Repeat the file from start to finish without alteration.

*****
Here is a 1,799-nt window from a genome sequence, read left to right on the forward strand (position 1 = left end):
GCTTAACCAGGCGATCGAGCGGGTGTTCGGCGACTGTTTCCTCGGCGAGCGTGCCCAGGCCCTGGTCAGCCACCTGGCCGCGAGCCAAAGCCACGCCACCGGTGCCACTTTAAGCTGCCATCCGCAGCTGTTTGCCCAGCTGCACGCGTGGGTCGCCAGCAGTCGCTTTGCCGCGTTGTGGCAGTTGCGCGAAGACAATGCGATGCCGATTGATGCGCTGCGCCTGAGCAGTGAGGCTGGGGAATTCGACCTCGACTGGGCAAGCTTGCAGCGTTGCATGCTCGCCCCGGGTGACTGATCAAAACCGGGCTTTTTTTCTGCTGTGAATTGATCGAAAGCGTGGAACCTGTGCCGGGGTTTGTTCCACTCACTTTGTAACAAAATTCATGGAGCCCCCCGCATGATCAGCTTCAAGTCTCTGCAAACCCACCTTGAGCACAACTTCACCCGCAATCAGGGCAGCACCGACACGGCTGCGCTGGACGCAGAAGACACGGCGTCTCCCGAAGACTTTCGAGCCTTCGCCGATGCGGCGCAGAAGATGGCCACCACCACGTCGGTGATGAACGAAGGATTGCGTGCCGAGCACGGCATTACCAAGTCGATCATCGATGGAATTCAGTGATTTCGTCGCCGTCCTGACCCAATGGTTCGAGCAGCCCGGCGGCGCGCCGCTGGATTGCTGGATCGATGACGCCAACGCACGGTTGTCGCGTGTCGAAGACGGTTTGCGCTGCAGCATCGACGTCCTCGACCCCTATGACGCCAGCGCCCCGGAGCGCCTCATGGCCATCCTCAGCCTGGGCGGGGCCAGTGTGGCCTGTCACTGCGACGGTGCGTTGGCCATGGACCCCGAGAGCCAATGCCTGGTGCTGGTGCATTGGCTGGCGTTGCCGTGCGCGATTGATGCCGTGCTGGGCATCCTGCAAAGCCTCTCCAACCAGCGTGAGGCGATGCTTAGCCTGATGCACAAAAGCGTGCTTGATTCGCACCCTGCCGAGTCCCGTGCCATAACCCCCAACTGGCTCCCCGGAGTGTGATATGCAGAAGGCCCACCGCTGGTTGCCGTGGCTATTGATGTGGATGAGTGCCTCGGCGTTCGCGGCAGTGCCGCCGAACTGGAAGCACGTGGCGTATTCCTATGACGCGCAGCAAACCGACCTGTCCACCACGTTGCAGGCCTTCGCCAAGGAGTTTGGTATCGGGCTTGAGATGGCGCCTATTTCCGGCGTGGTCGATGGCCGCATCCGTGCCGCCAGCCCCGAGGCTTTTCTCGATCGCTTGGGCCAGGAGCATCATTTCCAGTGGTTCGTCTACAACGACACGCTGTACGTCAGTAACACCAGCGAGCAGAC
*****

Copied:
Here is a 1,799-nt window from a genome sequence, read left to right on the forward strand (position 1 = left end):
GCTTAACCAGGCGATCGAGCGGGTGTTCGGCGACTGTTTCCTCGGCGAGCGTGCCCAGGCCCTGGTCAGCCACCTGGCCGCGAGCCAAAGCCACGCCACCGGTGCCACTTTAAGCTGCCATCCGCAGCTGTTTGCCCAGCTGCACGCGTGGGTCGCCAGCAGTCGCTTTGCCGCGTTGTGGCAGTTGCGCGAAGACAATGCGATGCCGATTGATGCGCTGCGCCTGAGCAGTGAGGCTGGGGAATTCGACCTCGACTGGGCAAGCTTGCAGCGTTGCATGCTCGCCCCGGGTGACTGATCAAAACCGGGCTTTTTTTCTGCTGTGAATTGATCGAAAGCGTGGAACCTGTGCCGGGGTTTGTTCCACTCACTTTGTAACAAAATTCATGGAGCCCCCCGCATGATCAGCTTCAAGTCTCTGCAAACCCACCTTGAGCACAACTTCACCCGCAATCAGGGCAGCACCGACACGGCTGCGCTGGACGCAGAAGACACGGCGTCTCCCGAAGACTTTCGAGCCTTCGCCGATGCGGCGCAGAAGATGGCCACCACCACGTCGGTGATGAACGAAGGATTGCGTGCCGAGCACGGCATTACCAAGTCGATCATCGATGGAATTCAGTGATTTCGTCGCCGTCCTGACCCAATGGTTCGAGCAGCCCGGCGGCGCGCCGCTGGATTGCTGGATCGATGACGCCAACGCACGGTTGTCGCGTGTCGAAGACGGTTTGCGCTGCAGCATCGACGTCCTCGACCCCTATGACGCCAGCGCCCCGGAGCGCCTCATGGCCATCCTCAGCCTGGGCGGGGCCAGTGTGGCCTGTCACTGCGACGGTGCGTTGGCCATGGACCCCGAGAGCCAATGCCTGGTGCTGGTGCATTGGCTGGCGTTGCCGTGCGCGATTGATGCCGTGCTGGGCATCCTGCAAAGCCTCTCCAACCAGCGTGAGGCGATGCTTAGCCTGATGCACAAAAGCGTGCTTGATTCGCACCCTGCCGAGTCCCGTGCCATAACCCCCAACTGGCTCCCCGGAGTGTGATATGCAGAAGGCCCACCGCTGGTTGCCGTGGCTATTGATGTGGATGAGTGCCTCGGCGTTCGCGGCAGTGCCGCCGAACTGGAAGCACGTGGCGTATTCCTATGACGCGCAGCAAACCGACCTGTCCACCACGTTGCAGGCCTTCGCCAAGGAGTTTGGTATCGGGCTTGAGATGGCGCCTATTTCCGGCGTGGTCGATGGCCGCATCCGTGCCGCCAGCCCCGAGGCTTTTCTCGATCGCTTGGGCCAGGAGCATCATTTCCAGTGGTTCGTCTACAACGACACGCTGTACGTCAGTAACACCAGCGAGCAGAC